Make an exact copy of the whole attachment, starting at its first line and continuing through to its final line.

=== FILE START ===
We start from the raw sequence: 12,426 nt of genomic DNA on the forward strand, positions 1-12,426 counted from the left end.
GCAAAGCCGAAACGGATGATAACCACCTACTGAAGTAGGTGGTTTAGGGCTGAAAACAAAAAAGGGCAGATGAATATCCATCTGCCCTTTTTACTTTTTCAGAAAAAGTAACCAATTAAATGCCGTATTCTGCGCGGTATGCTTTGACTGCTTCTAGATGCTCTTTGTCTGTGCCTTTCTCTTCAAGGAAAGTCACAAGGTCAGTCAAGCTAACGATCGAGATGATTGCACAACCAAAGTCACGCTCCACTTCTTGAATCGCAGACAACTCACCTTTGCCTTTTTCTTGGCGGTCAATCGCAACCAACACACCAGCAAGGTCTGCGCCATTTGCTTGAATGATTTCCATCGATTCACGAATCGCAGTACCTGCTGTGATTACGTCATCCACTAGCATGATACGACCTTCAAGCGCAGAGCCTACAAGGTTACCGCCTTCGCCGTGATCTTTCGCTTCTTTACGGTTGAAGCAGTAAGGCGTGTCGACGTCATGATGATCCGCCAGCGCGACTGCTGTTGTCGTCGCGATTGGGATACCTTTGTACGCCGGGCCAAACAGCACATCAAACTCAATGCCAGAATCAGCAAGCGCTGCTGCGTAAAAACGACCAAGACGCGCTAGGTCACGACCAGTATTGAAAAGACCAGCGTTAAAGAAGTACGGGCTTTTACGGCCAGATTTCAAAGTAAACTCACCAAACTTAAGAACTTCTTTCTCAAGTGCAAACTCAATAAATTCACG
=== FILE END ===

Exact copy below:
We start from the raw sequence: 12,426 nt of genomic DNA on the forward strand, positions 1-12,426 counted from the left end.
GCAAAGCCGAAACGGATGATAACCACCTACTGAAGTAGGTGGTTTAGGGCTGAAAACAAAAAAGGGCAGATGAATATCCATCTGCCCTTTTTACTTTTTCAGAAAAAGTAACCAATTAAATGCCGTATTCTGCGCGGTATGCTTTGACTGCTTCTAGATGCTCTTTGTCTGTGCCTTTCTCTTCAAGGAAAGTCACAAGGTCAGTCAAGCTAACGATCGAGATGATTGCACAACCAAAGTCACGCTCCACTTCTTGAATCGCAGACAACTCACCTTTGCCTTTTTCTTGGCGGTCAATCGCAACCAACACACCAGCAAGGTCTGCGCCATTTGCTTGAATGATTTCCATCGATTCACGAATCGCAGTACCTGCTGTGATTACGTCATCCACTAGCATGATACGACCTTCAAGCGCAGAGCCTACAAGGTTACCGCCTTCGCCGTGATCTTTCGCTTCTTTACGGTTGAAGCAGTAAGGCGTGTCGACGTCATGATGATCCGCCAGCGCGACTGCTGTTGTCGTCGCGATTGGGATACCTTTGTACGCCGGGCCAAACAGCACATCAAACTCAATGCCAGAATCAGCAAGCGCTGCTGCGTAAAAACGACCAAGACGCGCTAGGTCACGACCAGTATTGAAAAGACCAGCGTTAAAGAAGTACGGGCTTTTACGGCCAGATTTCAAAGTAAACTCACCAAACTTAAGAACTTCTTTCTCAAGTGCAAACTCAATAAATTCACG